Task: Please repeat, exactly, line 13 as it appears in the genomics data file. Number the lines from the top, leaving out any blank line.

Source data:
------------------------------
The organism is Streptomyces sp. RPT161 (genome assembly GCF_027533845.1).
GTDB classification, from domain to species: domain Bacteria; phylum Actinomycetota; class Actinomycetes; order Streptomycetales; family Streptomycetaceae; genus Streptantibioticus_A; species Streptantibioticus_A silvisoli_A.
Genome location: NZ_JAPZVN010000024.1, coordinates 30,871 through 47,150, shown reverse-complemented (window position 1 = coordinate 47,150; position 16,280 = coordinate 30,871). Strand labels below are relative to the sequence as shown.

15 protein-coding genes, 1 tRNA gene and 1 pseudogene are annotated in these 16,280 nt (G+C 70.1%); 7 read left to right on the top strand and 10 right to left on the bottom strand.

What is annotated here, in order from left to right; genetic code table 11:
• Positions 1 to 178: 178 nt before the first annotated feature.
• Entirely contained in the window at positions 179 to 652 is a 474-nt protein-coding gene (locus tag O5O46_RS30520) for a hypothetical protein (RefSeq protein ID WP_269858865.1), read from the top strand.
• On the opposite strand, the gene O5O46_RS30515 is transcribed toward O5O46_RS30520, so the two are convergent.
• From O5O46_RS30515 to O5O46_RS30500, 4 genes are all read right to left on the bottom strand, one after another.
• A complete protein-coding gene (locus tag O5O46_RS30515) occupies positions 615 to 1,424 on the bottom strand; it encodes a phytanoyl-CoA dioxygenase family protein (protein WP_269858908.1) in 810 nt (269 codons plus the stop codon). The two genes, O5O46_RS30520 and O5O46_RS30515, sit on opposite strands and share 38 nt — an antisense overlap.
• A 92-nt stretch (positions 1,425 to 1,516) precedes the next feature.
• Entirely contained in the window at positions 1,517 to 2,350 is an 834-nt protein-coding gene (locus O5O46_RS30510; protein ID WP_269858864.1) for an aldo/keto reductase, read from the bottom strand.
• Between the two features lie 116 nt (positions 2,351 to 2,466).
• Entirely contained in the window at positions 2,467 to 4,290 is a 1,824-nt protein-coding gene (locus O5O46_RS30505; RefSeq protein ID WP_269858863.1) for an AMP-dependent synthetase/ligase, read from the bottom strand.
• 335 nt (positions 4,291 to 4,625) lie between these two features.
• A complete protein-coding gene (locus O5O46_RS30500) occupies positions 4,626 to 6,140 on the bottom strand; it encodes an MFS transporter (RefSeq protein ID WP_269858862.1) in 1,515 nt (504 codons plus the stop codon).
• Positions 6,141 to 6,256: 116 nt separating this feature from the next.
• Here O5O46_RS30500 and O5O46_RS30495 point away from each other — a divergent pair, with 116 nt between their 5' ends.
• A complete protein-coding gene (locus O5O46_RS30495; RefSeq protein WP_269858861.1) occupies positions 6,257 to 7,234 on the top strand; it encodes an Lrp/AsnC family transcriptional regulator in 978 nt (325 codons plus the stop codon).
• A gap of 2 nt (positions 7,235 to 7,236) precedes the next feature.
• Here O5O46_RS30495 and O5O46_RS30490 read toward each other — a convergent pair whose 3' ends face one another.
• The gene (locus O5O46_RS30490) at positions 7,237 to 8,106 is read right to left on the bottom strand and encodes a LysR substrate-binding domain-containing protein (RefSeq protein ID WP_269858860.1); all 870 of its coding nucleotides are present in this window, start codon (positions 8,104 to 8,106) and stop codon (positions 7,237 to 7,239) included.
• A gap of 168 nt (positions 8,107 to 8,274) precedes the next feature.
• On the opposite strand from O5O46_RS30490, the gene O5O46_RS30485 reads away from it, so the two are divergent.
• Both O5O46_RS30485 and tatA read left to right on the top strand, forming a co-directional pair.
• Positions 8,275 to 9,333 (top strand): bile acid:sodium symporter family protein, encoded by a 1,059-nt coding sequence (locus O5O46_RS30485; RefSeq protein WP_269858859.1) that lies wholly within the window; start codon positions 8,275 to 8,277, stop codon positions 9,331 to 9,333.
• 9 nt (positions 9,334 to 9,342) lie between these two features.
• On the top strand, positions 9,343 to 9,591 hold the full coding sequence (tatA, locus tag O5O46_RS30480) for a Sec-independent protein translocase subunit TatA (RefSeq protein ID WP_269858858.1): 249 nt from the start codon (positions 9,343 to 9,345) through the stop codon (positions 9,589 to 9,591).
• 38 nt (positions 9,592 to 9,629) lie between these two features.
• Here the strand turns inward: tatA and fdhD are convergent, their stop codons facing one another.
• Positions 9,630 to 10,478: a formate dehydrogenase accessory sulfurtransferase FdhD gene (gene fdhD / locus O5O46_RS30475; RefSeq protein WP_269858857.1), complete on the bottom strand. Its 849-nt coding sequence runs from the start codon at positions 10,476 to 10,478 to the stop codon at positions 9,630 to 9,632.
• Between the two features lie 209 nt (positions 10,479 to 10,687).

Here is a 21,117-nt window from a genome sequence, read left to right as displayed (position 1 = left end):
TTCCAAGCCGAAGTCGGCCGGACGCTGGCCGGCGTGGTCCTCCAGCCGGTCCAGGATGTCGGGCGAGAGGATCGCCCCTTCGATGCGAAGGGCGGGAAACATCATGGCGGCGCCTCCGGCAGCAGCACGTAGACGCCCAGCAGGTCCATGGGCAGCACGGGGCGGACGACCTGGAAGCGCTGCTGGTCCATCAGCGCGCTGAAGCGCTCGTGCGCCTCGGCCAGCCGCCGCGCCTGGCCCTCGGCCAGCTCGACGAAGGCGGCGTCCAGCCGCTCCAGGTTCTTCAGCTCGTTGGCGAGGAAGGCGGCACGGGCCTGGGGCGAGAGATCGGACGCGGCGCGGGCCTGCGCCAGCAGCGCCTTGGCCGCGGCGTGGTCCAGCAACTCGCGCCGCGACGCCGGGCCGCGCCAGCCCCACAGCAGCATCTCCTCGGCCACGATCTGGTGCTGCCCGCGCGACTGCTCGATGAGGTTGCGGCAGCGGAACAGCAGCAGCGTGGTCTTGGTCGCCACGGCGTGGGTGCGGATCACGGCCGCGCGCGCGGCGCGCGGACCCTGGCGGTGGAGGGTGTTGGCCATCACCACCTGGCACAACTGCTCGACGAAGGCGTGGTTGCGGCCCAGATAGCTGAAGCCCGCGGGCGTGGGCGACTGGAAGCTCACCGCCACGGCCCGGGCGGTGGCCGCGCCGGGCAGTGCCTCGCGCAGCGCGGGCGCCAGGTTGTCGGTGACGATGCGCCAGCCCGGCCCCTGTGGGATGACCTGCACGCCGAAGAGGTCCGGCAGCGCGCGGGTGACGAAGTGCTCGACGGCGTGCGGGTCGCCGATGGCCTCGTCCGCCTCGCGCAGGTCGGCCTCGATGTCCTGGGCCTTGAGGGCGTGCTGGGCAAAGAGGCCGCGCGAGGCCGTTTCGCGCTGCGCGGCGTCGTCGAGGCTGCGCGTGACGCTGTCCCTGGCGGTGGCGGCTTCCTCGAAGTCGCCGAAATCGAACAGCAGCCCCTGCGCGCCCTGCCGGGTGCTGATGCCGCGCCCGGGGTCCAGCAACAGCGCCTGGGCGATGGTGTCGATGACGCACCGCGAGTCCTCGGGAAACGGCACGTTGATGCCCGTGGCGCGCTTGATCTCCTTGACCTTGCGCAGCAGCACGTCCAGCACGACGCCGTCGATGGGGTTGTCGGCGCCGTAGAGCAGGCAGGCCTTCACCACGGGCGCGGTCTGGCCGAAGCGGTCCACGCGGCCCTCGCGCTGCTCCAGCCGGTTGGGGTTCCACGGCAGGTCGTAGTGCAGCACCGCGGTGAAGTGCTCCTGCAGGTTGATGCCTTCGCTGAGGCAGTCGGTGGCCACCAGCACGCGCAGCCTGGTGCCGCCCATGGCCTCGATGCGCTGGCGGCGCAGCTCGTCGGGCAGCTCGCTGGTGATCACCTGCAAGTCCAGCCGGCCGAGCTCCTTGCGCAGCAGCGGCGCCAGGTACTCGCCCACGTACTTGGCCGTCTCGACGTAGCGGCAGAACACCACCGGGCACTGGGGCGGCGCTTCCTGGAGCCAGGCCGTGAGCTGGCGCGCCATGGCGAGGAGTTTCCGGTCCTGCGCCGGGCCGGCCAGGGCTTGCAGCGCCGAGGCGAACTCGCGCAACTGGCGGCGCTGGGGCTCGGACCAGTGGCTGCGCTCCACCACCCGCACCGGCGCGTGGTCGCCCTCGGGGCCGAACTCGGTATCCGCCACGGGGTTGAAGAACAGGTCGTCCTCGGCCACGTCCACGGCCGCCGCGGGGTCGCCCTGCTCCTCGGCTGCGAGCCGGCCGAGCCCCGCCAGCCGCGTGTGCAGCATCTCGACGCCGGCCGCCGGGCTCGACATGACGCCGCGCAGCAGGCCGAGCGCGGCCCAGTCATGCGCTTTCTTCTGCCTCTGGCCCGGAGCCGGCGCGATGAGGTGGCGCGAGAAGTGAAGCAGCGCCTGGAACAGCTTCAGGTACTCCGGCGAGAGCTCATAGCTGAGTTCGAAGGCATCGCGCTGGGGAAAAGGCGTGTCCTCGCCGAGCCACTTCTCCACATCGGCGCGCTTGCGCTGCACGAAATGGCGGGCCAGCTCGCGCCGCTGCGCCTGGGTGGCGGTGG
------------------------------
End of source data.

• Between the two features lie 116 nt (positions 2,351 to 2,466).